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Watch Police Tase and Arrest a Guy For Sitting While Black

Watch what happens when a black man refuses to identify himself to police because they can't tell him what he did wrong, and the surprising difference when the same thing happens to a white man.

Yet another viral video showing police abuse of a black citizen is making the rounds this week. According to Chicago-born musician Christopher Lollie, police in St. Paul, Minn. stopped him in January for the crime of sitting in a public area while being black. When he refused to identify himself, as the police refused to explain what crime he was suspected of, the cops escalated the situation to the point of tasing and arresting him while he was waiting to pick up his kids, all of which Lollie caught on cellphone video. The cops confiscated his phone, but he got it back, and earlier this week, Lollie posted the video of the arrest on YouTube:

The charges against Lollie, which were "trespassing, disorderly conduct and obstructing the legal process," were later dropped, and the St. Paul Police released a very familiar-sounding statement:

As is often the case, the video does not show the totality of the circumstances.

Yeah, I'ma stop you right there, because the video does show Mr. Lollie repeatedly asking what illegal act he is suspected of committing, so the before-and-after (and after-the-fact ass-covering) isn't really all that relevant. Lollie says he was in a public area when the police were called, and if that wasn't the case, the police could have, and probably would have, told him he was being stopped on suspicion of trespassing. They didn't do that, so I believe Mr. Lollie, and either way, he's right: they can't detain him without telling him why.

People are rightly outraged by this video, but as always, there will be some who ask why everything has to be about race, and don't cops throw their weight around with white people? The answer is yes, they do, but as is often the case, there are subtle differences in the ways cops deal with white people and black people in similar circumstances. For example, in 2012, Portland Police got a complaint of a man carrying a gun (which is legal in Maine), and when the man refuses to identify himself or cooperate in any fashion, the results are slightly different:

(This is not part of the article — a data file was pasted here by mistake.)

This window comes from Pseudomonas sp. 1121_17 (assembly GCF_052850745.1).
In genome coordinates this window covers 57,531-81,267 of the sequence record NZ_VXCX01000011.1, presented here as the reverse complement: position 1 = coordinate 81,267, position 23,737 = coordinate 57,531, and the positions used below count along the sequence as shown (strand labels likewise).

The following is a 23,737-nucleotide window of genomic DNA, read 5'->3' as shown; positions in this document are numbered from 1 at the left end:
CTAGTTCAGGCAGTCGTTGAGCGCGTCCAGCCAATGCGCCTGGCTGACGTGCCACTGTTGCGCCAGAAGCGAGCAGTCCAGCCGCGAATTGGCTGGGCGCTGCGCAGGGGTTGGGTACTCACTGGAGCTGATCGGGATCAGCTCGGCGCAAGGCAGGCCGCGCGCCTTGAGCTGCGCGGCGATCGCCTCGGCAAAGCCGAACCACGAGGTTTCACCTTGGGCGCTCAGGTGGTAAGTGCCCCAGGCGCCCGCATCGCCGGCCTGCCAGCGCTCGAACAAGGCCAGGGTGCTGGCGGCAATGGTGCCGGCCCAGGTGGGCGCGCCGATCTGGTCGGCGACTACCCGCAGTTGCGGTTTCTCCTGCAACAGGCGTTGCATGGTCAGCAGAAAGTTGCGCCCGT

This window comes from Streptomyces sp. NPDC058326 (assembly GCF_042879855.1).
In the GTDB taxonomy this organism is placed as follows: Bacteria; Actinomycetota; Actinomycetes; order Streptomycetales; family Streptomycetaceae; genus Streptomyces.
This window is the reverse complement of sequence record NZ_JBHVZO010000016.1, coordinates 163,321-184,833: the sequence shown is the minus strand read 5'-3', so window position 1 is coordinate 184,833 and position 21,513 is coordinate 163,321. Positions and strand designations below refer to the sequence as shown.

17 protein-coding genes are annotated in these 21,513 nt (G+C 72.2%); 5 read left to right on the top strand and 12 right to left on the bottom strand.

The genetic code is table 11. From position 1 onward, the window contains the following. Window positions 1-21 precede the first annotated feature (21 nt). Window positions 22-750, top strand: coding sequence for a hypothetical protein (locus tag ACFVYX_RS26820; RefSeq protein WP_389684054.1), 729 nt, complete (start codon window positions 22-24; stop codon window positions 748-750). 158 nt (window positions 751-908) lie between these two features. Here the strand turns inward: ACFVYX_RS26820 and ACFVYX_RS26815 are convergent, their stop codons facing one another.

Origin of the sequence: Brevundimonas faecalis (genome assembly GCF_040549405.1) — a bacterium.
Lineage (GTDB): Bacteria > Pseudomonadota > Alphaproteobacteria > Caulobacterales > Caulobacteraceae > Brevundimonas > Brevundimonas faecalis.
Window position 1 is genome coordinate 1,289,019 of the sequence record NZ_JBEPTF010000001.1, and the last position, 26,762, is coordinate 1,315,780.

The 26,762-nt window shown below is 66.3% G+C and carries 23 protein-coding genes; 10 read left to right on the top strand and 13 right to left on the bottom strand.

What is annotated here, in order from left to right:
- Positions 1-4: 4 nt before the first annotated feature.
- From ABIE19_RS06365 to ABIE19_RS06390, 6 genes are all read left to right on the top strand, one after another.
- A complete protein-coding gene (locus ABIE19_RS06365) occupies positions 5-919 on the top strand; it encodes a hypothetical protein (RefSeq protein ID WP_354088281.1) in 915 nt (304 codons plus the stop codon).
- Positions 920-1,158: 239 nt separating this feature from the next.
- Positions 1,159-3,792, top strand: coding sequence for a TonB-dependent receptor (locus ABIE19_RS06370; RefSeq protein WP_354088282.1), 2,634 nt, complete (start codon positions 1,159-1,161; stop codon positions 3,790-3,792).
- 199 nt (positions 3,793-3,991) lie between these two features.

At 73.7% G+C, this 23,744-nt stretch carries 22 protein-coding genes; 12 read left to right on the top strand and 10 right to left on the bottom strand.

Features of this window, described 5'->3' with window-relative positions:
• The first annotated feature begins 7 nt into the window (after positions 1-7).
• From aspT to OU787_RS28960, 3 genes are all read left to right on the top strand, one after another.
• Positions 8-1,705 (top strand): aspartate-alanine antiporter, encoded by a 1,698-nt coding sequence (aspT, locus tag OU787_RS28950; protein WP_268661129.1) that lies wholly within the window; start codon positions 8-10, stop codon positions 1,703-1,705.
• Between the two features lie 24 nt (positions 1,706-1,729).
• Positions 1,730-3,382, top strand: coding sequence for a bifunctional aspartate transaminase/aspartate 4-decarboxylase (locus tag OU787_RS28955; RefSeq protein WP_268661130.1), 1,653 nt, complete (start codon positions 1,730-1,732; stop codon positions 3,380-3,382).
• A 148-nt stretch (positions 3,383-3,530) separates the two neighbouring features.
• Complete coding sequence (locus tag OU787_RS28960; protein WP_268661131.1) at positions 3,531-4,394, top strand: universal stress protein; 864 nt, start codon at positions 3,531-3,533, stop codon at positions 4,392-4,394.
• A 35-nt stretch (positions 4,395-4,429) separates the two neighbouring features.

Now, I think open carry is idiocy, and this sort of thing is apparently a bit of a parlor game for open-carry activists in Maine, but the fact remains, the kid is absolutely right, the police had no right to harass him. The fact that he had a camera with him is probably what saved him from a pretextual, face-saving arrest, but Christopher Lollie had a camera, too, and that didn't help him out at all.

In the wake of the recent epidemic of high-profile police-involved killings, police body-cams are being shopped as a way to mitigate police abuses, along with reviewing police militarization. One recently-touted study showed that one police force with body-cams saw an 88% reduction in excessive force complaints, and perhaps more importantly, a 60% reduction in use of force incidents. Both ideas, body cameras and sane police equipment and tactics, have significant merit, but the Lollie story is another reminder that even with or without tech toys, the roots of police abuse are much deeper. Despite that camera, the St. Paul Police didn't hesitate to jack Christopher Lollie up, or to justify their actions using the ol' "THE VIDEO DOESN'T SHOW EVERYTHING!" defense. People interested in true equality and justice should support efforts like body-cams and sentencing reforms, but also should never avert their eyes from the real causes of these disparities.